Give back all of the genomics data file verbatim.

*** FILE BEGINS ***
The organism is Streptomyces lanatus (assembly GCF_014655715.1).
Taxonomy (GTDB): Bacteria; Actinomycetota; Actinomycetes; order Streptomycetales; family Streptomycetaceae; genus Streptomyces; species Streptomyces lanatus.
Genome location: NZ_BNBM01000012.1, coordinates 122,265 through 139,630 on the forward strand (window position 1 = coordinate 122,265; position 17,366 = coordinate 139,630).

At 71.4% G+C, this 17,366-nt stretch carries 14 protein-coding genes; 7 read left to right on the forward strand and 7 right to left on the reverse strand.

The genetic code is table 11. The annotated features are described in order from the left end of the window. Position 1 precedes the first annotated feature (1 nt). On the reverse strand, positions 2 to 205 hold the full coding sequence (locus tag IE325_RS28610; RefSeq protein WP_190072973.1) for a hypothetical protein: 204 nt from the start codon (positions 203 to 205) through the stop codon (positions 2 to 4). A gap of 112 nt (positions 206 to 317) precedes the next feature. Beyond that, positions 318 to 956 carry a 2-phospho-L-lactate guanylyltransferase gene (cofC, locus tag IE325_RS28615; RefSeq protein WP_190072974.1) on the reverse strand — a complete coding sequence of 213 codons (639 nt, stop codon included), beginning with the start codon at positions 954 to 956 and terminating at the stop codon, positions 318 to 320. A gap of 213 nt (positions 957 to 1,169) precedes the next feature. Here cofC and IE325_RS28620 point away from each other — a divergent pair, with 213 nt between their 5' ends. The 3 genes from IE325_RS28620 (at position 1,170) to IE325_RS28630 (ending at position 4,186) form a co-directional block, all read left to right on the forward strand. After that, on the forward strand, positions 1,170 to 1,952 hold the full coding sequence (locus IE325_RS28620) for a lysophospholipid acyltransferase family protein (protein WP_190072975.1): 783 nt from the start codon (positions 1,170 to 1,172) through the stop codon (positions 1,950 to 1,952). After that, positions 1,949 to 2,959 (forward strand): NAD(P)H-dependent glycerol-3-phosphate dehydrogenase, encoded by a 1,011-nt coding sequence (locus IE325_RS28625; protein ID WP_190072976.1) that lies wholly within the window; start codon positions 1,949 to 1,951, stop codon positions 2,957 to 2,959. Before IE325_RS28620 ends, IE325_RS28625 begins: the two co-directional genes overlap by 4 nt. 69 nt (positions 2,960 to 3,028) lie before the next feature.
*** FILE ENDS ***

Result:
The organism is Streptomyces lanatus (assembly GCF_014655715.1).
Taxonomy (GTDB): Bacteria; Actinomycetota; Actinomycetes; order Streptomycetales; family Streptomycetaceae; genus Streptomyces; species Streptomyces lanatus.
Genome location: NZ_BNBM01000012.1, coordinates 122,265 through 139,630 on the forward strand (window position 1 = coordinate 122,265; position 17,366 = coordinate 139,630).

At 71.4% G+C, this 17,366-nt stretch carries 14 protein-coding genes; 7 read left to right on the forward strand and 7 right to left on the reverse strand.

The genetic code is table 11. The annotated features are described in order from the left end of the window. Position 1 precedes the first annotated feature (1 nt). On the reverse strand, positions 2 to 205 hold the full coding sequence (locus tag IE325_RS28610; RefSeq protein WP_190072973.1) for a hypothetical protein: 204 nt from the start codon (positions 203 to 205) through the stop codon (positions 2 to 4). A gap of 112 nt (positions 206 to 317) precedes the next feature. Beyond that, positions 318 to 956 carry a 2-phospho-L-lactate guanylyltransferase gene (cofC, locus tag IE325_RS28615; RefSeq protein WP_190072974.1) on the reverse strand — a complete coding sequence of 213 codons (639 nt, stop codon included), beginning with the start codon at positions 954 to 956 and terminating at the stop codon, positions 318 to 320. A gap of 213 nt (positions 957 to 1,169) precedes the next feature. Here cofC and IE325_RS28620 point away from each other — a divergent pair, with 213 nt between their 5' ends. The 3 genes from IE325_RS28620 (at position 1,170) to IE325_RS28630 (ending at position 4,186) form a co-directional block, all read left to right on the forward strand. After that, on the forward strand, positions 1,170 to 1,952 hold the full coding sequence (locus IE325_RS28620) for a lysophospholipid acyltransferase family protein (protein WP_190072975.1): 783 nt from the start codon (positions 1,170 to 1,172) through the stop codon (positions 1,950 to 1,952). After that, positions 1,949 to 2,959 (forward strand): NAD(P)H-dependent glycerol-3-phosphate dehydrogenase, encoded by a 1,011-nt coding sequence (locus IE325_RS28625; protein ID WP_190072976.1) that lies wholly within the window; start codon positions 1,949 to 1,951, stop codon positions 2,957 to 2,959. Before IE325_RS28620 ends, IE325_RS28625 begins: the two co-directional genes overlap by 4 nt. 69 nt (positions 2,960 to 3,028) lie before the next feature.